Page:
...more intimate and personal... McDermott's Gorilla and the Bird is the earthier read — warmer, more garrulous and ingratiating. It's less interested in the history of mental illness and the culture of treatment around it, and more concerned with how his bipolar disorder affects those around him — his mother, especially ... McDermott brings an vivid and unsettling degree of intimacy to his descriptions of mania's onset ... He uses that empathy to construct a deeply compassionate portrait of his mother — a resilient woman whose love helps ground him in the real, even in moments when his reality is at its most friable ... Gorilla and the Bird looks outward, at the many interpersonal connections that bipolar disorder tests, and sometimes breaks forever.
...[McDermott] combines the brutal realities of his experiences with gallows-dwelling white trash humor... Using humor to drive home a crucial point — that a destigmatized society where people get the treatment they need would be a more cost-effective and humane one — is McDermott’s signature. He believes that speaking frankly about mental illness is crucial to improving how we treat it, and he is seizing the opportunity that interviews like this one have given him ... Even when writing about the abject conditions in psychiatric hospitals from New York to Kansas, McDermott knows the value of his voice in making the story human ...he also realizes that, like a political cartoonist or jester, it’s the ability to use humor to highlight true issues that can set a message apart.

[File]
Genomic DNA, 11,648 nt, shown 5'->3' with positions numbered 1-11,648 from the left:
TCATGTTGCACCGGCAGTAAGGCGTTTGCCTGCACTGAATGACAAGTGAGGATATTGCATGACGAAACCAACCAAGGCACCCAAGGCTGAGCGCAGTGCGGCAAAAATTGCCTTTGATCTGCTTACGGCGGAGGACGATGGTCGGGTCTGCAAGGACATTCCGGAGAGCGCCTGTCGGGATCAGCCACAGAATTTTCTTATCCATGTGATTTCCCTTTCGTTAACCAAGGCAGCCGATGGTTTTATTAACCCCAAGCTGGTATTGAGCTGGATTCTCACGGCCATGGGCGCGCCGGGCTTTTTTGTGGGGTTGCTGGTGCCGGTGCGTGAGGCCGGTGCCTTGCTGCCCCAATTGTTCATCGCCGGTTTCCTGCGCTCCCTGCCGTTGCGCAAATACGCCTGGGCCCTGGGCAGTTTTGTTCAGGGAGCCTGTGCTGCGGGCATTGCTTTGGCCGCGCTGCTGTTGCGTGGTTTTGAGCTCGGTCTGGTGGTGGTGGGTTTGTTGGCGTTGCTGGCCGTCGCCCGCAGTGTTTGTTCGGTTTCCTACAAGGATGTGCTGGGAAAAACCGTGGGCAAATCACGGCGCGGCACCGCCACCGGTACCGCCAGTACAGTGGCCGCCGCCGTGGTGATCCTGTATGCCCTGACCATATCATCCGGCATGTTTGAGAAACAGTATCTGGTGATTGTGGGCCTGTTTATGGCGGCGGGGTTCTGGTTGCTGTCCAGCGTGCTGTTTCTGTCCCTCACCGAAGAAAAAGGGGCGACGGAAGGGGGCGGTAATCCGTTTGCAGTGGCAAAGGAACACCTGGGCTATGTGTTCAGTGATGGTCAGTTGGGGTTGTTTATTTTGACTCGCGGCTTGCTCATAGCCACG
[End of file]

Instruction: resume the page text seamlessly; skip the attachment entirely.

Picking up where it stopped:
In his own way, McDermott, too, invites the reader to relate to him and his experiences navigating mental illness (no matter how extreme), and not to take in his story as a voyeur ... The oscillation between reality and fiction that McDermott enables us to experience in the book’s opening chapter is a necessary and clever contribution to the mental health literary canon, providing greater immediacy and emotional charge to the portrayal of bipolar disorder ... It sometimes feels like McDermott is trying too hard to impress us through his cool and amicable narrator. McDermott’s chattiness, biting humor, and tender self-deprecation certainly bring a powerful voice to the broader cultural discussion around mental illness. But sometimes his irreverence feels forced... While Gorilla and the Bird may have flexed its entertainment muscles a bit too eagerly for my taste, McDermott’s accessibility as a storyteller is a radical feat for destigmatizing mental illness.